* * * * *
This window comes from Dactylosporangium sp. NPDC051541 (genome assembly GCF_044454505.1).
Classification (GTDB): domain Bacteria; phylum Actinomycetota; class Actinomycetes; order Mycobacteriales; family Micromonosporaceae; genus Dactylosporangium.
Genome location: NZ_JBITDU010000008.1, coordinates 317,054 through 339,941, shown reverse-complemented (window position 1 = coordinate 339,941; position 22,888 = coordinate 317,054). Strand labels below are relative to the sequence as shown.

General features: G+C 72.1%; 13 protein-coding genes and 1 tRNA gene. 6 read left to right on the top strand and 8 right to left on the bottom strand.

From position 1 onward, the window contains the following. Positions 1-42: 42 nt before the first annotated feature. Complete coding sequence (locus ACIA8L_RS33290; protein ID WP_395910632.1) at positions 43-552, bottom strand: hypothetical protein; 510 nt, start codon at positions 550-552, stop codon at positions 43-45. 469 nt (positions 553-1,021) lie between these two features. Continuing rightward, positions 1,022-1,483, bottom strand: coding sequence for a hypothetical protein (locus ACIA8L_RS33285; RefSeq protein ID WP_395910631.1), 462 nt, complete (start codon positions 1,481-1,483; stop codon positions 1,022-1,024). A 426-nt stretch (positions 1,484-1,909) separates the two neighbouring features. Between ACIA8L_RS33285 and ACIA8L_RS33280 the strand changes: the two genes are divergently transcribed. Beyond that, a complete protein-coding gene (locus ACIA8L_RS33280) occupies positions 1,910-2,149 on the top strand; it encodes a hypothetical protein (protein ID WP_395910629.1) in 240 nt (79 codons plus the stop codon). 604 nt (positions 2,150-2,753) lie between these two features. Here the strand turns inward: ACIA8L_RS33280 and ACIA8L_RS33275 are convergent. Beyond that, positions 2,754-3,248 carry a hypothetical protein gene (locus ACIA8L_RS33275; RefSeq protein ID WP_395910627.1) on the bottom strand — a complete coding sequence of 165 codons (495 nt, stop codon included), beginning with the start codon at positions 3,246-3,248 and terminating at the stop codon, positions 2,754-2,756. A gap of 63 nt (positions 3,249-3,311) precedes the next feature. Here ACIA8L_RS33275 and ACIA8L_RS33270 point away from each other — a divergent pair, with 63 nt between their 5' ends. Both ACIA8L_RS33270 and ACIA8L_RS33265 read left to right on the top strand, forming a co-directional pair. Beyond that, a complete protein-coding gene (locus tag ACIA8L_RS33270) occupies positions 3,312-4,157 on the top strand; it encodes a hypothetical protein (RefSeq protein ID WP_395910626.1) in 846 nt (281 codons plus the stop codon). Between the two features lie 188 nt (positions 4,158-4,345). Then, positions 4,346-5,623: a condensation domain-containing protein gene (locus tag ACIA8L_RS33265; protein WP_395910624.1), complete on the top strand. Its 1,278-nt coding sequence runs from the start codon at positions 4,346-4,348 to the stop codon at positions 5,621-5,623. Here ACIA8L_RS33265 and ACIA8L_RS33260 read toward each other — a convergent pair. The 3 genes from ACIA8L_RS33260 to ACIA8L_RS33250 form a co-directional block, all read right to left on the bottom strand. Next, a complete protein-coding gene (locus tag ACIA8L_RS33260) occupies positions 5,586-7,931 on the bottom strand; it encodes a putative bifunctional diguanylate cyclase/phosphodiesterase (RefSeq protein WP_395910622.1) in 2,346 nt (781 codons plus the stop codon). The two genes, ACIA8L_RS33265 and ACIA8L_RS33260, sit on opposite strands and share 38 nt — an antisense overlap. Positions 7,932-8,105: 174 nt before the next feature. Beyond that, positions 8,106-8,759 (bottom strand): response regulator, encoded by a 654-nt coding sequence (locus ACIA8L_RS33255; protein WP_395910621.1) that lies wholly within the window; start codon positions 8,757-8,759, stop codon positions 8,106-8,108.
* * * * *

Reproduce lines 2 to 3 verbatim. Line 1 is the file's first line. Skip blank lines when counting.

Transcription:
Classification (GTDB): domain Bacteria; phylum Actinomycetota; class Actinomycetes; order Mycobacteriales; family Micromonosporaceae; genus Dactylosporangium.
Genome location: NZ_JBITDU010000008.1, coordinates 317,054 through 339,941, shown reverse-complemented (window position 1 = coordinate 339,941; position 22,888 = coordinate 317,054). Strand labels below are relative to the sequence as shown.